In Conversation With Thandeka Dladla

In a post-pandemic world, there is much less reason to postpone anything. Moments are fleeting, but the sounds left in people’s hearts live forever.

Thandeka Dladla

Progression implies movement, it entails moving from one state to another. But in that, we find both positive and negative connotation – a step forward isn’t necessarily a good step.

In the case of musical virtuoso, Thandeka Dladla, the last year or so has been of progression, in a positive sense. She has evidently embarked on a journey of career progression intertwined with one of personal growth. Her voice through the release of her debut project, Umnikelo, has been loud and clear enough to catch all our attention. Her work is beautiful, it is intentional and it is important for this time in history.

We caught up with Thandeka to speak about her journey to this point and all that comes with it, music and all its pockets and of course the work and thinking that went into putting Umnikelo together.

Read our conversation with Thandeka below…

Let’s paint a brief background picture for someone who may not know you, where is Thandeka from and how does she get into music?

Thandeka is a Zulu girl from the West Rand in Johannesburg (JHB), currently based in Cape Town (CPT). I am a musician who formally started studying music at the age of 11 or 12. I also attended the National School of the Arts where I studied classical voice and I played the saxophone for a while. Then I went on to study Jazz at the College of Music at the University of Cape Town. Apart from the formal training, I come from a musical family. My parents are avid lovers of music and I have been surrounded by music of different genres since I was born. So yeah, music has and continues to be a big part of my life.

I first heard you sing on the song Buya Ekhaya from The Unity Band’s debut album in 2018/19, a band which you are still a part of. Why then did you decide to branch out and pursue a solo career?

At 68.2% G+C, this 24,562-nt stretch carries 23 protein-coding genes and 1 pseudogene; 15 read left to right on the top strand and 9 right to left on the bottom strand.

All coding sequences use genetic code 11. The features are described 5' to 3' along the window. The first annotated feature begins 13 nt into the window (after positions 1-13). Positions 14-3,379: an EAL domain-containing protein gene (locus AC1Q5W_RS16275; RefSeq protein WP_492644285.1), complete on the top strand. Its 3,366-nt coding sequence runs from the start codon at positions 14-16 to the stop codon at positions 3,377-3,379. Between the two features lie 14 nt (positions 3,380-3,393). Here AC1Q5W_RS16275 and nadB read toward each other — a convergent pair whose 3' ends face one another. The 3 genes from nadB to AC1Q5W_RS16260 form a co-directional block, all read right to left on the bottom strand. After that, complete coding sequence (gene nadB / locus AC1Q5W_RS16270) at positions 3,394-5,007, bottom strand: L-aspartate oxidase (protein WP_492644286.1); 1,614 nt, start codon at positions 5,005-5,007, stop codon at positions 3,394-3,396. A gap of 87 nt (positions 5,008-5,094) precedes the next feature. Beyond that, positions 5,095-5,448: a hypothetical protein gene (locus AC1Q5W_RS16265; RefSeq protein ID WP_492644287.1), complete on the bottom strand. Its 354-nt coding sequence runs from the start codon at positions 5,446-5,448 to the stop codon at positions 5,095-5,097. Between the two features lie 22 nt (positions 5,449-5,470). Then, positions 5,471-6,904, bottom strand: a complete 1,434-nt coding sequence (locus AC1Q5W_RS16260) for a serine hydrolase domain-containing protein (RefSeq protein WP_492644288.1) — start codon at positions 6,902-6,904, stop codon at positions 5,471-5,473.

I have learnt that all expressions of music are important. Only one facet of me as a musician is well expressed through The Unity Band and I felt that there is a message that I want to convey on my own. Besides that, we as a band have never been opposed to members exploring and participating in musical ensembles and projects outside of the band. The Band is a space for us to connect as musicians and I have more to say outside the band. This seemed like the right time for me to branch out and explore my own voice outside of the safe haven that is The Unity Band, although I am still very much a part of the band.

Why have you named your debut EP Umnikelo , which for those who don’t know means an offering?

Over the years my gifts and talents have carried me, and I consider that to be a great blessing. This music is a gift that doesn’t come solely from my knowledge and expertise in music. The fact that I can make music and share it with people is also a blessing I don’t take lightly. So when I was putting this EP together I wanted to honour God with it for the gift of music He’s blessed me with; and I hoped that with this music I may be able to touch someone somewhere with the message(s) contained in it.

That’s profound. I want to touch on your collaborators for this project: how and why did you choose them?

I have great respect for the craft and the audience; because of that I put thought into who I call into the project. Lonwabo Mafani and I have worked together for many years, I even call him my pianist so when he’s rich and famous he doesn’t forget me. He’s also part of The Unity Band along with Stephen de Sousa and Marco Maritz who are also collaborators on this EP. The four of us have stayed together in smaller ensembles, outside of The Unity Band, and I enjoy working with them. Kurt Bowers is a phenomenal drummer and we’ve been playing together for about two years now. So, it was a no-brainer really that I would want to work with them on this project. Playing with them is like a reunion of old friends every time. Because we have worked together for this long there was no way I would have commissioned a different band for this project. These guys get me and working with them is so easy and light, and that’s the atmosphere I wanted.